FACT-B has been translated in many languages, including Spanish, Chinese, Japanese, and Korean. High reliability of the FACT-G subscales (part of FACT-B) has been reported for the English, Spanish, Chinese, and Korean versions (Brady et al., 1997; Dapueto et al., 2003; Lee, Chun, Kang, & Lee, 2004; Yoo et al., 2005; Yu et al., 2000). Cross-cultural validity of the instrument among different Asian subgroups cannot be determined using the current study’s sample because of small sample sizes of ethnicity or language subgroups. To establish the equivalence of the HRQOL instrument among Asian subgroups (e.g., Chinese-speaking Chinese, English-speaking Chinese, Japanese-speaking Japanese, English-speaking Japanese Americans), a much larger sample of each ethnicity or language subgroup than the current sample would be needed. However, previous studies using translated FACT-G in Chinese (Yu et al.), Japanese (Fumimoto et al., 2001), and Korean (Lee et al.; Yoo et al.) have found good validity of FACT-G, indicating its cross-cultural validity.


Acculturation was measured using responses to eight questions adapted from the Short Acculturation Scale (Marin, Sabogal, Marine, Otero-Sabogal, & Perez-Stable, 1987) through three domains: cultural orientation, interethnic interaction, and language use. The Short Acculturation Scale is a 12-item measure focusing on language use, media use, food preference, and ethnic social relations. A reduced number of items were used in the current study to measure acculturation in a limited amount of time. Although originally developed for Latinos, several studies have adapted and validated the scale for use among Chinese and Filipino American populations (dela Cruz, Padilla, & Agustin, 2000; Gupta & Yick, 2001).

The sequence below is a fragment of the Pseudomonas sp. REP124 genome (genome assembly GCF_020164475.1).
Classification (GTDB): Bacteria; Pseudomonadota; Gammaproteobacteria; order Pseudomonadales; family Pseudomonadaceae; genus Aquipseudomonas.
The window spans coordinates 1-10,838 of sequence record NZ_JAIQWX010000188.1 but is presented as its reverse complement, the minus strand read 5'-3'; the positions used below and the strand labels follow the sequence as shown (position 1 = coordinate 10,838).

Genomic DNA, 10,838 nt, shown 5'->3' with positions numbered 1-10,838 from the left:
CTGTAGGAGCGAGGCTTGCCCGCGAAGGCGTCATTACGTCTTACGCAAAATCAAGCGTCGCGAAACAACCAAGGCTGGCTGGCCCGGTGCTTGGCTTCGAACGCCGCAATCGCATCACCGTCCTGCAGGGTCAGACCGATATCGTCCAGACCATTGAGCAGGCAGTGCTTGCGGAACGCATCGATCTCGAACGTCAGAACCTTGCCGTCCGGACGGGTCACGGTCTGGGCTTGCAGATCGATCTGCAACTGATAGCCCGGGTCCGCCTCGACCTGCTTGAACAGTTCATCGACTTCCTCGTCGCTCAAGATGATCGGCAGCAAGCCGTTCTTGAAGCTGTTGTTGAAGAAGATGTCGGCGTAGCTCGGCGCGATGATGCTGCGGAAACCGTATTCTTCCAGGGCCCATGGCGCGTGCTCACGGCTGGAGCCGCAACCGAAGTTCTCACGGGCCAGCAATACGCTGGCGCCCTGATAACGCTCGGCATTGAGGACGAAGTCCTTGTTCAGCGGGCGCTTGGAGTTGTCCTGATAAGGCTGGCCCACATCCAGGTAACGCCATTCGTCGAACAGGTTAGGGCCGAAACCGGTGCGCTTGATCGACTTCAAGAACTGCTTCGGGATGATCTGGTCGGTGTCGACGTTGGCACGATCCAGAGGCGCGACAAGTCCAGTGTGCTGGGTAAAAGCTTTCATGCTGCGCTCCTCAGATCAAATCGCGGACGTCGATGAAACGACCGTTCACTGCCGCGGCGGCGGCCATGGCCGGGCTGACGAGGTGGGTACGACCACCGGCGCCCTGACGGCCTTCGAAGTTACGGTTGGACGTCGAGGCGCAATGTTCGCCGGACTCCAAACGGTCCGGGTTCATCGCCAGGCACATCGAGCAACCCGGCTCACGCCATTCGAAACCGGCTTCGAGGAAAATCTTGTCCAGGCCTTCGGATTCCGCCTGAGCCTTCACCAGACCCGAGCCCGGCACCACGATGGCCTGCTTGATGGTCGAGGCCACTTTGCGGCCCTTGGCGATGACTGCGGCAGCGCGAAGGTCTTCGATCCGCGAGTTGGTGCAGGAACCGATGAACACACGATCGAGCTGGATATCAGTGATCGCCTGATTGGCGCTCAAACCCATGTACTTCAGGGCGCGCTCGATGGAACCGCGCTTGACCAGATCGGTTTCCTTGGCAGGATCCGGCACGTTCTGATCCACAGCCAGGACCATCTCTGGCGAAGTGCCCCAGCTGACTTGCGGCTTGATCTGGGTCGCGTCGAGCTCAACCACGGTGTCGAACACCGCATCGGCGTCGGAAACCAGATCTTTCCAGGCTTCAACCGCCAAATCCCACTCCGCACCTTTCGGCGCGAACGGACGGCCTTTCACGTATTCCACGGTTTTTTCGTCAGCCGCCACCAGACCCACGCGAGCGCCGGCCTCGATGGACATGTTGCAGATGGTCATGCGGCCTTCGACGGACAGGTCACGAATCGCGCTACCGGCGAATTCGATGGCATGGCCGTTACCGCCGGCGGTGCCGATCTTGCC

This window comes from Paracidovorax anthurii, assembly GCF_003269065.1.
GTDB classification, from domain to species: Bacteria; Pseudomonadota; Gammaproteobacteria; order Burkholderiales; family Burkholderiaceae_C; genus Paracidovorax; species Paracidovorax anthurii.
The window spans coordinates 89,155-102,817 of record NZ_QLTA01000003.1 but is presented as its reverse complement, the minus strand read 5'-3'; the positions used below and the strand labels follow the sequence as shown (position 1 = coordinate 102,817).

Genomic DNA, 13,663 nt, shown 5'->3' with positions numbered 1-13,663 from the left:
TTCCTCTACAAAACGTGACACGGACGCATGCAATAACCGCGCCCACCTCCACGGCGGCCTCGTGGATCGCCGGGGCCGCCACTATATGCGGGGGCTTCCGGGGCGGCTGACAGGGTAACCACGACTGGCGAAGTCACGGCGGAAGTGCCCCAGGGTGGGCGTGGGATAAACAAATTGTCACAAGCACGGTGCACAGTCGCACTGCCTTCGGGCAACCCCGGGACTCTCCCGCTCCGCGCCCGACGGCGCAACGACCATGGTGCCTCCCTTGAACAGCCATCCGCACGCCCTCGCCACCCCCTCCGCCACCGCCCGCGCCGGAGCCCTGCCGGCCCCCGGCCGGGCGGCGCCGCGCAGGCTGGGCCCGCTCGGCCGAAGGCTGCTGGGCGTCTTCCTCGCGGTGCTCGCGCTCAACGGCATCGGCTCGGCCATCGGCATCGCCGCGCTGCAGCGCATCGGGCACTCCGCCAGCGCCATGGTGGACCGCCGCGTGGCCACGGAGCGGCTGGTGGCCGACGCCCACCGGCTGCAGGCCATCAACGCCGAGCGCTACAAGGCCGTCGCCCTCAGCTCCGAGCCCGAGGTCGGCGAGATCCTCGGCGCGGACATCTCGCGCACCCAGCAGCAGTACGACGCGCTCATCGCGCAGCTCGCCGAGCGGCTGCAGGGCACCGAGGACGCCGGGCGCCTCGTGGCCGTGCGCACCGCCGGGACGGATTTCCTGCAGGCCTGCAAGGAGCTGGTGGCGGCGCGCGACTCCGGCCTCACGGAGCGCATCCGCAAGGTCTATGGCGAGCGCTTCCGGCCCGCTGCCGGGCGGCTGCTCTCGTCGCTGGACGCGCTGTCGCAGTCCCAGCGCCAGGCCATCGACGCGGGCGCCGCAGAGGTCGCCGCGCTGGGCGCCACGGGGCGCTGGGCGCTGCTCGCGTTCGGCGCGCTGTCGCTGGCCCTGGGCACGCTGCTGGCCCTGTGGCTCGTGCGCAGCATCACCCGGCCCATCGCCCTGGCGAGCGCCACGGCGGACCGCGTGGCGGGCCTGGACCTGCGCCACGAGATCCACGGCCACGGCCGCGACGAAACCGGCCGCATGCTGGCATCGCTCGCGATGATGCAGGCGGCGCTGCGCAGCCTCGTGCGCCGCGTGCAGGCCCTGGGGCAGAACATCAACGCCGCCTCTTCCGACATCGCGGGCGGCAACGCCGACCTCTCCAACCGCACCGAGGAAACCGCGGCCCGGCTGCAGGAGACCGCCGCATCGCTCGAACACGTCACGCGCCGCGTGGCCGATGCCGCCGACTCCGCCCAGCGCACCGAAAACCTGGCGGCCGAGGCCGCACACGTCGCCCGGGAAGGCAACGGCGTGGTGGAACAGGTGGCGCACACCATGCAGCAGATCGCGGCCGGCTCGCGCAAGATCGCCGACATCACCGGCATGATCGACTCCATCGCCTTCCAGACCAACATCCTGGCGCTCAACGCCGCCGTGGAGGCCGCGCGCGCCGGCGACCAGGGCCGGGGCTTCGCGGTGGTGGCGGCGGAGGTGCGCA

The eight questions that were adapted from the Short Acculturation Scale asked the ethnic background of close friends and people visited, preference for ethnic background of children’s friends and individuals with whom respondents attend social gatherings or parties, preference for types of food and media, and languages used with family and friends. For the current study, the answer choices were modified to apply to all ethnic groups. For example, in response to the question, “What language(s) do you usually speak at home?” the answer choice “only Spanish” was changed to “only your ethnic group’s language.” Respondents answered the items on a five-point Likert-type scale. The answers ranged from “all from your own ethnic group” to “all from other ethnic groups” for ethnic contact, “only of your own ethnic group” to “only of other ethnic groups” for food and media preference, and “only your ethnic group’s language” to “only English” for language use.